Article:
What Is a Starting Credit Score?
As you begin building credit for the first time, it can help to understand what influences your starting credit score
When you check your credit score for the first time, you might be surprised to find a three-digit number, even if you’ve never used credit before. That’s because your credit score doesn’t start at zero. In fact, the lowest possible score from FICO® or VantageScore® is 300.
But unless you’ve had some recent trouble with on-time payments or high spending, your score likely won’t be that low. Read on to learn more about where your score starts and why using credit responsibly is important from day one.
What Credit Score Do You Start With?
Since everyone’s credit journey is different, there’s no one standard score everyone starts out with.
You won’t start with a score of zero, though. You simply won’t have a score at all. That’s because your credit scores aren’t calculated until a lender or another entity requests it to determine your creditworthiness.
The key, and more important question, is how to use your credit responsibly to help build the best score possible.
How Is Your Starting Credit Score Calculated?
Once you open a line of credit, there are some factors that will have a direct impact on your scores. Here are a few the Consumer Financial Protection Bureau (CFPB) says can influence your credit score:
- Payment history: How well you’ve done making payments on time.
- Debt: How much current unpaid debt you have across all your accounts.
- Credit utilization: A ratio that reflects how much of your available credit you’re using compared with how much you have available. Credit utilization is usually expressed as a percentage.
- Credit mix: How many and what kinds of loans you have, such as revolving credit accounts and installment loans.
- Credit age: How long your accounts have been open. But remember, what qualifies as your oldest line of credit depends on what’s being shown in your credit reports.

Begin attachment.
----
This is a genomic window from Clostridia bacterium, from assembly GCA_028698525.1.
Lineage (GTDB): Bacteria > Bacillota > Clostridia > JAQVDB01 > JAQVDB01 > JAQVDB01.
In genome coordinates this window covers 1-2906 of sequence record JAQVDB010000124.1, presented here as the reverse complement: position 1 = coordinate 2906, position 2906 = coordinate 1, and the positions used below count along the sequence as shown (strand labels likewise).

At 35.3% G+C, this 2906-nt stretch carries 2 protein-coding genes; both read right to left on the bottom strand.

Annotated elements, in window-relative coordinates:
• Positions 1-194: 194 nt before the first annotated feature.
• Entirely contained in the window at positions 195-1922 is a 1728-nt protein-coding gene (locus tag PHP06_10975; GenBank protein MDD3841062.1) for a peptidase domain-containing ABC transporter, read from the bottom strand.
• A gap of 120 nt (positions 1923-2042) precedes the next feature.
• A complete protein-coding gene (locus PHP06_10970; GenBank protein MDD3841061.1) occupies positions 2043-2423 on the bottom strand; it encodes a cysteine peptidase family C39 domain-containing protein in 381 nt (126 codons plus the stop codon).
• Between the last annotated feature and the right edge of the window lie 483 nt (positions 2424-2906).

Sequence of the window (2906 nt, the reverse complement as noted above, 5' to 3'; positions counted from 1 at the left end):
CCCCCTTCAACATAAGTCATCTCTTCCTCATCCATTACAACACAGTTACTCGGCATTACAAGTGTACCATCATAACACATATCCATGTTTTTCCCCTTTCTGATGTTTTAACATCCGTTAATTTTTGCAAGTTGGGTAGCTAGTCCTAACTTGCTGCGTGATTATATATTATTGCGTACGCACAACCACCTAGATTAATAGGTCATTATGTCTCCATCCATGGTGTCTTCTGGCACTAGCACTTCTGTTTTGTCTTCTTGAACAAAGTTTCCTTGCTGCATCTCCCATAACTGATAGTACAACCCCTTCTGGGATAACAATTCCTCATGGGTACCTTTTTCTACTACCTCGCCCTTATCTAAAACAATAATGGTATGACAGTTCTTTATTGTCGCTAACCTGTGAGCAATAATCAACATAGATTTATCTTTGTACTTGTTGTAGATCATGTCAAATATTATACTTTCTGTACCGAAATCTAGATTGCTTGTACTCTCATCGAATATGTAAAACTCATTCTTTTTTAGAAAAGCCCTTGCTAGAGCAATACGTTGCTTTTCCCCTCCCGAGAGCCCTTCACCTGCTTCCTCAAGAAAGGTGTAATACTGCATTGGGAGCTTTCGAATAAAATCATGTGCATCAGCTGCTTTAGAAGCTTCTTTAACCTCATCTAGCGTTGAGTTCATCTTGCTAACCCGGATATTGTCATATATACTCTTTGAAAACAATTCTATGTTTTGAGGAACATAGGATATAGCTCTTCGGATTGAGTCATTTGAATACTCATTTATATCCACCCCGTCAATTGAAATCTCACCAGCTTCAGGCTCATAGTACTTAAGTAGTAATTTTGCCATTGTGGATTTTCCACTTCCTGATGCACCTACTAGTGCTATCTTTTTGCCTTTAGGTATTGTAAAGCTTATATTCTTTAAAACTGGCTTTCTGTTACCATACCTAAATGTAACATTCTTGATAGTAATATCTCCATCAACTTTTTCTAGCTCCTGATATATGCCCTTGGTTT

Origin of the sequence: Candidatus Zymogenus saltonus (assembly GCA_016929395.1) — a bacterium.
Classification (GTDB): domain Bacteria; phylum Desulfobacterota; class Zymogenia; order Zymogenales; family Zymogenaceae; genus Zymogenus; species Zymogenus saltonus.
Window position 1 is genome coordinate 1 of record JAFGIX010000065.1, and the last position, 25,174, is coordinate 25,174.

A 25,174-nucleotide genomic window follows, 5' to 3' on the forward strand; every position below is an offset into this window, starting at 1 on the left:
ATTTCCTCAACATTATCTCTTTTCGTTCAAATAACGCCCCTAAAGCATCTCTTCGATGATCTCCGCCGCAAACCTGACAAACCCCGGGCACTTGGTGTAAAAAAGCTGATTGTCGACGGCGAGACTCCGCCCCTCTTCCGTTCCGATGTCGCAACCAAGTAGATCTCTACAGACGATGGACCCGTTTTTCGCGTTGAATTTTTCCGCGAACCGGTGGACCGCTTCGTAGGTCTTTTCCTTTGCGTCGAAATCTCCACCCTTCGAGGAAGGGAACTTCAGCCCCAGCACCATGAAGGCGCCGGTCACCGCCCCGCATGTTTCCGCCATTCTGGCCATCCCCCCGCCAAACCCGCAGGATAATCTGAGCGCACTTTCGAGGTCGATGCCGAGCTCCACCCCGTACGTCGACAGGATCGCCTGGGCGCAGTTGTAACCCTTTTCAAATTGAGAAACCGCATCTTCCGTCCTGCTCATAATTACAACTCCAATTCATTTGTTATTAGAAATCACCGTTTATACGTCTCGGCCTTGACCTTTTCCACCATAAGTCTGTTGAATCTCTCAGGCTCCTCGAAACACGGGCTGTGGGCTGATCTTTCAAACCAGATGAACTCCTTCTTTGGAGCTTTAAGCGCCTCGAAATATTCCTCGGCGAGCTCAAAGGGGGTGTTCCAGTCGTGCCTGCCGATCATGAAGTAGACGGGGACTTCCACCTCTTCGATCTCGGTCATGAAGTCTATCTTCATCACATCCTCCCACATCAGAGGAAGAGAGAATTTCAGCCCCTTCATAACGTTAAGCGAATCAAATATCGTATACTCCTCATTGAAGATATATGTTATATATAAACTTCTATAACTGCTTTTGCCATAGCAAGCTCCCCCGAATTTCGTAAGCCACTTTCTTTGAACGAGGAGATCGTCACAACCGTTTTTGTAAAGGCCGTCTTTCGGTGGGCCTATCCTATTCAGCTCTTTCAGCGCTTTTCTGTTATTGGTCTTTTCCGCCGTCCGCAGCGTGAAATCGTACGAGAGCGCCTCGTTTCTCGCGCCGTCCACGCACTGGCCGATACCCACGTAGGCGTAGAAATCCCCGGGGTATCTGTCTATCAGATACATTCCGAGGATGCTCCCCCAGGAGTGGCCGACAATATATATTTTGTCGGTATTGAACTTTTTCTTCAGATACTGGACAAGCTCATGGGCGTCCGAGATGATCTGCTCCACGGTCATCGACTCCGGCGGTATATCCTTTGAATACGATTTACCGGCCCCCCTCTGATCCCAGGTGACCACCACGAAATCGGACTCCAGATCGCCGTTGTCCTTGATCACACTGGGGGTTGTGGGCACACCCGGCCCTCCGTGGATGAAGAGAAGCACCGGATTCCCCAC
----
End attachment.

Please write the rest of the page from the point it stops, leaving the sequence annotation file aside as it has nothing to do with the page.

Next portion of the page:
- New credit applications: How many times you’ve applied recently for new credit. The effect of a single application on your scores might be minor, but a lot of new applications, each of which triggers a hard credit inquiry, could still give a negative impression to lenders.
At What Age Does Your Credit Score Start?
Most people won’t have credit reports or scores before turning 18. You typically have to be at least that age to open a credit card in your own name. If you’ve never used any form of credit before, there’s no way to track your credit usage. And in many cases that means credit reports and scores may not exist.
But when you’re eligible to start borrowing on your own, you’ll see credit scores and reports as more lines of credit or loans are opened in your name. In some cases, you’ll also see scores and reports in your name if you’re added as an authorized user to someone’s account.
How to Establish and Maintain Good Credit
Building credit is a process. But that doesn’t mean you’re totally out of luck if you’re just starting to establish credit and considered credit invisible. Here are just a few ways to build credit for the first time: